2017 Volkswagen e-Golf's debut last year in Los Angeles in November
VW e-Golf facelift with 300-km range costs €35,900 in Germany
2017 Volkswagen e-Golf
Volkswagen is now accepting orders at home in Germany for the upgraded e-Golf, which you’ll be happy to hear has switched to a larger 35.8-kWh battery. Compared to the old one that had a 24.2-kWh pack, the revised electric compact can travel for 50 percent more before running out of juice, with an official rating of 300 kilometers (186 miles) in the New European Driving Cycle.
Bear in mind NEDC is not super accurate, so it’s highly unlikely you’ll be able to hit the 300-km mark, but even so it should be a vast improvement over the pre-facelift e-Golf. More important than the overly optimistic NEDC rating, VW is confident the battery can last for up to 200 km (124 miles) in the real world.
The zero-emissions model will be available from now on with a standard 9.2-inch touchscreen for the Discover Pro infotainment system featuring support for gesture controls. Customers will also receive an extended array of safety kit, including Front Assist, City Emergency Braking, and Pedestrian Monitoring. The folks from Wolfsburg will also throw in a leather-wrapped multifunction steering wheel and will install an upgraded electric motor pushing out an extra 20 hp (15 kW) for a total of 136 hp (100 kW). That’s going to be enough to allow the e-Golf run to 62 mph (100 kph) in 9.6 seconds.
2017 Volkswagen e-Golf Instrumentation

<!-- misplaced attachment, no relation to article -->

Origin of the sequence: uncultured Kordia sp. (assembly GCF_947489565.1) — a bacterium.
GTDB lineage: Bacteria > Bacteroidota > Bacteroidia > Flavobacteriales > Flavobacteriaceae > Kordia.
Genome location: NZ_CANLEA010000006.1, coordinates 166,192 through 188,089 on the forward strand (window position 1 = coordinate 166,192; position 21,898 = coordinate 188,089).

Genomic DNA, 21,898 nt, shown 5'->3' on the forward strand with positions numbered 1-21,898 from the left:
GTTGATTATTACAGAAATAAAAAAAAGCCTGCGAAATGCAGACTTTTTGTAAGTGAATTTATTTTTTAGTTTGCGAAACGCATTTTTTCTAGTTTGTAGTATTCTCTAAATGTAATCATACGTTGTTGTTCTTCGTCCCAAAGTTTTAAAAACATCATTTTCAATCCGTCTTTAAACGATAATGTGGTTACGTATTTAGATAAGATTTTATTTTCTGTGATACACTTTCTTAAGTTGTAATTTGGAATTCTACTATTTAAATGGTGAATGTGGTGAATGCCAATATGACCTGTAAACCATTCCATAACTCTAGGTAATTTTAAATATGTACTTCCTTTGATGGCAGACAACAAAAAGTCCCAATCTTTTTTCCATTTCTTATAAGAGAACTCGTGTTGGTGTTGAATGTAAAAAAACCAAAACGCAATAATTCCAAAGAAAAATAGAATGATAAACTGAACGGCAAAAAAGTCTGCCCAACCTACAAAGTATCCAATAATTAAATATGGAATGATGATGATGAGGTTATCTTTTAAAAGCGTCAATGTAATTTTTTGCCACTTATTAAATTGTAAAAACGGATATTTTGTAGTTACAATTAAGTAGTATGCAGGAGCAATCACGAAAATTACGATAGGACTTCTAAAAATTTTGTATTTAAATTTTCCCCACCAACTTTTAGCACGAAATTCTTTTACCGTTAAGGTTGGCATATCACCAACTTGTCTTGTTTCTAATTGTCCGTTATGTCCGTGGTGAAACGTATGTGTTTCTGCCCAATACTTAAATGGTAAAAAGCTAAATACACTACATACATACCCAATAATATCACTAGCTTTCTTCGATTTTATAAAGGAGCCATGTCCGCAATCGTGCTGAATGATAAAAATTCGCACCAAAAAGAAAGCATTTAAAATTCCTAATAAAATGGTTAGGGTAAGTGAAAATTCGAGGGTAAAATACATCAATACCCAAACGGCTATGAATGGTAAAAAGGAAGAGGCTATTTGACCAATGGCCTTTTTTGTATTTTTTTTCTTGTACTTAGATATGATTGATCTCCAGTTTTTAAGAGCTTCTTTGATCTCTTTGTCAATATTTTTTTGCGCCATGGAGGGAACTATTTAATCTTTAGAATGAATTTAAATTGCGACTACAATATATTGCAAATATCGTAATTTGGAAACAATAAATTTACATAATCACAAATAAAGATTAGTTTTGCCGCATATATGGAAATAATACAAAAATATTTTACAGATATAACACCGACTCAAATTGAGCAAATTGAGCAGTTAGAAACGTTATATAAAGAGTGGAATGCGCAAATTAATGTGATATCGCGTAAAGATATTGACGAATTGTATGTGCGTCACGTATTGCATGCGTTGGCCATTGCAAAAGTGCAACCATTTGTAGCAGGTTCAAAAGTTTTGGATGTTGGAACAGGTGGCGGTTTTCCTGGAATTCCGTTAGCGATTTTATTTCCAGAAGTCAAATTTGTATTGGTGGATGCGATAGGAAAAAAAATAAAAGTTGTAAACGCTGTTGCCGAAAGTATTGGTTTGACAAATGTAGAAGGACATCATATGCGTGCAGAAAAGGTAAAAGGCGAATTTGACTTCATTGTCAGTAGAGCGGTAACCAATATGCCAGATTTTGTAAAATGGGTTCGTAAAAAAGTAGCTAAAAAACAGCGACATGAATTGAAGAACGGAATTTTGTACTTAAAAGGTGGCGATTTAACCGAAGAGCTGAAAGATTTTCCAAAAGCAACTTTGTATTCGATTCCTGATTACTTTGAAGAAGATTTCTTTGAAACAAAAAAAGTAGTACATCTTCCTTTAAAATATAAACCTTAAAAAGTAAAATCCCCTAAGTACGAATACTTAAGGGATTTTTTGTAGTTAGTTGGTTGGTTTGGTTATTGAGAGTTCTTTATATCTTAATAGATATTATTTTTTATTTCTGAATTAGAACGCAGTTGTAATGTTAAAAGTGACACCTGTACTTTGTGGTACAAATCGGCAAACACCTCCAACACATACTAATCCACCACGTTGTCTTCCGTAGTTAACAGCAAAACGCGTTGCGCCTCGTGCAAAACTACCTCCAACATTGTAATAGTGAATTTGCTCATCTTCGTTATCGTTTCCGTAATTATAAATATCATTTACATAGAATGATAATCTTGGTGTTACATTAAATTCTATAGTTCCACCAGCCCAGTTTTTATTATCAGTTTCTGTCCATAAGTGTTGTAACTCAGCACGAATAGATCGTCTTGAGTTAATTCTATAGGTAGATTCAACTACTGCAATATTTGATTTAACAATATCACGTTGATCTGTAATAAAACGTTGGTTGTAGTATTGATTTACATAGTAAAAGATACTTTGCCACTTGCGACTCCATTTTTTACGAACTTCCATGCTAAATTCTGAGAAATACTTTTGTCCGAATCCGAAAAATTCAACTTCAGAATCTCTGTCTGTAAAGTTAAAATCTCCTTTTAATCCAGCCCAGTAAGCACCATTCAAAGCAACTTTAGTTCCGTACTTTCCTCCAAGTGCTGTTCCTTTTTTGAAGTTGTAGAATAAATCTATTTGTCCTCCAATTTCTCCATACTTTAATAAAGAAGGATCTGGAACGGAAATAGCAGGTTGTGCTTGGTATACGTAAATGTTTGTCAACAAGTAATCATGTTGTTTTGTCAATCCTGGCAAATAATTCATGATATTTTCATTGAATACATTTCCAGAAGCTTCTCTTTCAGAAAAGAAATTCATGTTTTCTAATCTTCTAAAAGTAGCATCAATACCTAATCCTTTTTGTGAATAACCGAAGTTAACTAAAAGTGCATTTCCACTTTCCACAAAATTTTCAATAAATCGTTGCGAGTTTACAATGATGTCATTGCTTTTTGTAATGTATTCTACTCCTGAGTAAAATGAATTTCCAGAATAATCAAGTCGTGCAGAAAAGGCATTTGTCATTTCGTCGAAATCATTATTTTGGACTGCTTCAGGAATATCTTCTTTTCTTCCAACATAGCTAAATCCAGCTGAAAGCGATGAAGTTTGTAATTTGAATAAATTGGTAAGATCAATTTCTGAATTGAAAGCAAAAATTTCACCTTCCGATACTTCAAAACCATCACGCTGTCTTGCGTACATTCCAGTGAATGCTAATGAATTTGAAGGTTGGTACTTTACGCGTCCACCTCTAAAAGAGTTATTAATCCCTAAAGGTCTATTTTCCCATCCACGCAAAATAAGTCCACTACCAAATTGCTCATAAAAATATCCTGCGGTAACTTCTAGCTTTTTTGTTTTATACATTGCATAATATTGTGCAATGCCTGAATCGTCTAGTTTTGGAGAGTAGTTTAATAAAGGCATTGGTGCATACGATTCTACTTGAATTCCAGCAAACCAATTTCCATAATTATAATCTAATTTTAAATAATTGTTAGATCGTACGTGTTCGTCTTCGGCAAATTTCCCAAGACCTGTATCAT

2017 VW e-Golf Cluster (photo: Natham Leach-Proffer/Motor1)
At an additional cost, buyers will be given the possibility to opt for the fancy all-digital instrument cluster (pictured above) known in VW’s vocabulary as the “Active Info Display.”
2017 Volkswagen e-Golf gets a slight refresh
As with the conventional Golfs powered by combustion engines, the EV has a mildly updated exterior with a new look for the LED headlights and taillights. An electrical heating unit is in charge of heating the e-Golf’s interior cabin and VW says it will be able to do so even at temperatures below 0 degrees Celsius.
Owners can actually heat up the car remotely while it’s charging by using a smartphone app dubbed “Car-Net e-Remote.” Upon activation, the energy necessary for heating the cabin will be directly sourced from the electrical grid, thus ensuring the batteries are charged as usual.
Those willing to fork out more cash can go for the optional heat pump warming the e-Golf’s interior by utilizing ambient air and lost heat from the powertrain’s components. Developed specifically for the model, the heat pump reduces the electrical consumption, so it consequently extends the overall range.